Why Are Aeropostale (ARO), American Eagle (AEO) And Abercrombie (ANF) Making Gains On Facebook Amid A Sales Slump?

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Customers wait in line at an Aeropostale store in New York.

Teens’ changing tastes and declining U.S. birthrates herald hampered growth for a triad of apparel retailers that once garnered late-1990s pop-song shoutouts.

Yet, Aeropostale Inc. (NYSE:ARO), American Eagle Outfitters (NYSE:AEO) and Abercrombie & Fitch Co. (NYSE:ANF) are among top retail brands growing enormous followings on Facebook, according to researchers at Citi.

The growth in brand prowess – it’s hard to see how Facebook metrics convert into actual sales – seems to come at an odd time.

Retailers in general suffered in the second-quarter period Citi measured, and in many cases apparel companies took the biggest hits.

Not least of which were the so-called 3As. Once teenybopper powerhouses, the brands have since fallen from their perches as fast fashion companies like Zara and H&M gain a strong foothold on the youth clothing market and pubescent shoppers spend their money on electronics more than shirts and pants.

But there could be another explanation for mounting metrics on Facebook: Age.

While the birthrate in the United States has in recent years declined – spelling doom down the road for companies that rely on teenagers for profits – the average age of Facebook users has increased as older generations log on to the social network.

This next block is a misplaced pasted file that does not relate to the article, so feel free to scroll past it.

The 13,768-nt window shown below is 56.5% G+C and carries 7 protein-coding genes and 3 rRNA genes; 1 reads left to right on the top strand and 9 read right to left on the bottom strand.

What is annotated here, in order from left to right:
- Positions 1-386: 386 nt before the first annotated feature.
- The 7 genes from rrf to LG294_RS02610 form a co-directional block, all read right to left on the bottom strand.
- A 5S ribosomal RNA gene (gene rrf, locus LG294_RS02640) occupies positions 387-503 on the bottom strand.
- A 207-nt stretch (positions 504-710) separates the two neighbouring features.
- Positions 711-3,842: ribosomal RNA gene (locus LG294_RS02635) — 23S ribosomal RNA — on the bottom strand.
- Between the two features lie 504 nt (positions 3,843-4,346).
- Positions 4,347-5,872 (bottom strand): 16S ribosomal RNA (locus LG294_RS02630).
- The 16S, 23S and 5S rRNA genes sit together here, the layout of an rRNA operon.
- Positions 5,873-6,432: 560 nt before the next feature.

As teens fall out with the 3A brands, could parents be supplanting them as digital fans? Facebook did not immediately respond to questions from International Business Times about the age breakdown of the recent surge in “likes.”

But there is another explanation.

“It’s certainly possible that you’re seeing more people use Facebook,” Jessica Bemer, an analyst at Snow Capital Management, told IBTimes. “So, there’s generally just more engagement there.”

However, she warned against viewing the increase in Facebook fans as a sign of a healthy sales outlook.

“It’s hard to speculate on what precisely is going on there, or if it will filter into sales at some point,” she said, adding that hedge funds are only now beginning to look at Google Analytics and Facebook metrics to predict the health of investments.

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